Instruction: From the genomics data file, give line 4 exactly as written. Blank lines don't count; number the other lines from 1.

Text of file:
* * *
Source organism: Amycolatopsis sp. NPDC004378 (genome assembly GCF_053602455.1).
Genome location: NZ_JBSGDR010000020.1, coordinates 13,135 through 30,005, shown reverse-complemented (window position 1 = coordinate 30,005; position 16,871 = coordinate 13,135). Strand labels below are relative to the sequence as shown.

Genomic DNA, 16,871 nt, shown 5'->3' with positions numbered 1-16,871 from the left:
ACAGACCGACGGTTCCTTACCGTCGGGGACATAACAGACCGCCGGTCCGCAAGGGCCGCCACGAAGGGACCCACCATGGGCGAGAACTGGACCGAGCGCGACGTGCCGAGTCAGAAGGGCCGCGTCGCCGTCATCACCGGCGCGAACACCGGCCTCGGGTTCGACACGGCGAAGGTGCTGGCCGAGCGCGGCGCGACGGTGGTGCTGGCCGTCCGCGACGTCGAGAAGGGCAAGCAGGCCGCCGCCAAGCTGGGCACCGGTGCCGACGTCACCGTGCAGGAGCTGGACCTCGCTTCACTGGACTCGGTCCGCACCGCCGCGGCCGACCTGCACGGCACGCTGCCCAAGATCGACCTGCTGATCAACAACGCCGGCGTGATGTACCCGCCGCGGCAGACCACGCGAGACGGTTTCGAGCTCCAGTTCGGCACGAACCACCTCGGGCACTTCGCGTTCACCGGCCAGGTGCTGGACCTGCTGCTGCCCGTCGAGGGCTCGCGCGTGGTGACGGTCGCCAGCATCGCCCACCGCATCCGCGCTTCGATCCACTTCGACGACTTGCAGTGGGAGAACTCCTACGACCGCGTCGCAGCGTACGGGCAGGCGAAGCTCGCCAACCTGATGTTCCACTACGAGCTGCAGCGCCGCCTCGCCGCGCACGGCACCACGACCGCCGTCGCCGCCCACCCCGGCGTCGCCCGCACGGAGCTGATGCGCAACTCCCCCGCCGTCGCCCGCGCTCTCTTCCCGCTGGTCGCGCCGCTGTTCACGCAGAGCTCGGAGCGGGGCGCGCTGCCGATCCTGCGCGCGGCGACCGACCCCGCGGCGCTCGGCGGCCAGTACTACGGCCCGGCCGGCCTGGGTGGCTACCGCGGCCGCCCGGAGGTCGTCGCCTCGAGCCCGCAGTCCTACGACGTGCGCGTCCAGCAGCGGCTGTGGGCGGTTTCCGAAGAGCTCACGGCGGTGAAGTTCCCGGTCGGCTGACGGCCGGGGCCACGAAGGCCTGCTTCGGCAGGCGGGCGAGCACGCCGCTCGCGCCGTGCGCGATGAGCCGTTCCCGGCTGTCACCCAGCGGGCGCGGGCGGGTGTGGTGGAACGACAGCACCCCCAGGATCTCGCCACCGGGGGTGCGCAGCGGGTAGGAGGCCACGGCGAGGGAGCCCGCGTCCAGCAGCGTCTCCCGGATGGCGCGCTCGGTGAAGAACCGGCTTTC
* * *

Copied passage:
ACAGACCGACGGTTCCTTACCGTCGGGGACATAACAGACCGCCGGTCCGCAAGGGCCGCCACGAAGGGACCCACCATGGGCGAGAACTGGACCGAGCGCGACGTGCCGAGTCAGAAGGGCCGCGTCGCCGTCATCACCGGCGCGAACACCGGCCTCGGGTTCGACACGGCGAAGGTGCTGGCCGAGCGCGGCGCGACGGTGGTGCTGGCCGTCCGCGACGTCGAGAAGGGCAAGCAGGCCGCCGCCAAGCTGGGCACCGGTGCCGACGTCACCGTGCAGGAGCTGGACCTCGCTTCACTGGACTCGGTCCGCACCGCCGCGGCCGACCTGCACGGCACGCTGCCCAAGATCGACCTGCTGATCAACAACGCCGGCGTGATGTACCCGCCGCGGCAGACCACGCGAGACGGTTTCGAGCTCCAGTTCGGCACGAACCACCTCGGGCACTTCGCGTTCACCGGCCAGGTGCTGGACCTGCTGCTGCCCGTCGAGGGCTCGCGCGTGGTGACGGTCGCCAGCATCGCCCACCGCATCCGCGCTTCGATCCACTTCGACGACTTGCAGTGGGAGAACTCCTACGACCGCGTCGCAGCGTACGGGCAGGCGAAGCTCGCCAACCTGATGTTCCACTACGAGCTGCAGCGCCGCCTCGCCGCGCACGGCACCACGACCGCCGTCGCCGCCCACCCCGGCGTCGCCCGCACGGAGCTGATGCGCAACTCCCCCGCCGTCGCCCGCGCTCTCTTCCCGCTGGTCGCGCCGCTGTTCACGCAGAGCTCGGAGCGGGGCGCGCTGCCGATCCTGCGCGCGGCGACCGACCCCGCGGCGCTCGGCGGCCAGTACTACGGCCCGGCCGGCCTGGGTGGCTACCGCGGCCGCCCGGAGGTCGTCGCCTCGAGCCCGCAGTCCTACGACGTGCGCGTCCAGCAGCGGCTGTGGGCGGTTTCCGAAGAGCTCACGGCGGTGAAGTTCCCGGTCGGCTGACGGCCGGGGCCACGAAGGCCTGCTTCGGCAGGCGGGCGAGCACGCCGCTCGCGCCGTGCGCGATGAGCCGTTCCCGGCTGTCACCCAGCGGGCGCGGGCGGGTGTGGTGGAACGACAGCACCCCCAGGATCTCGCCACCGGGGGTGCGCAGCGGGTAGGAGGCCACGGCGAGGGAGCCCGCGTCCAGCAGCGTCTCCCGGATGGCGCGCTCGGTGAAGAACCGGCTTTC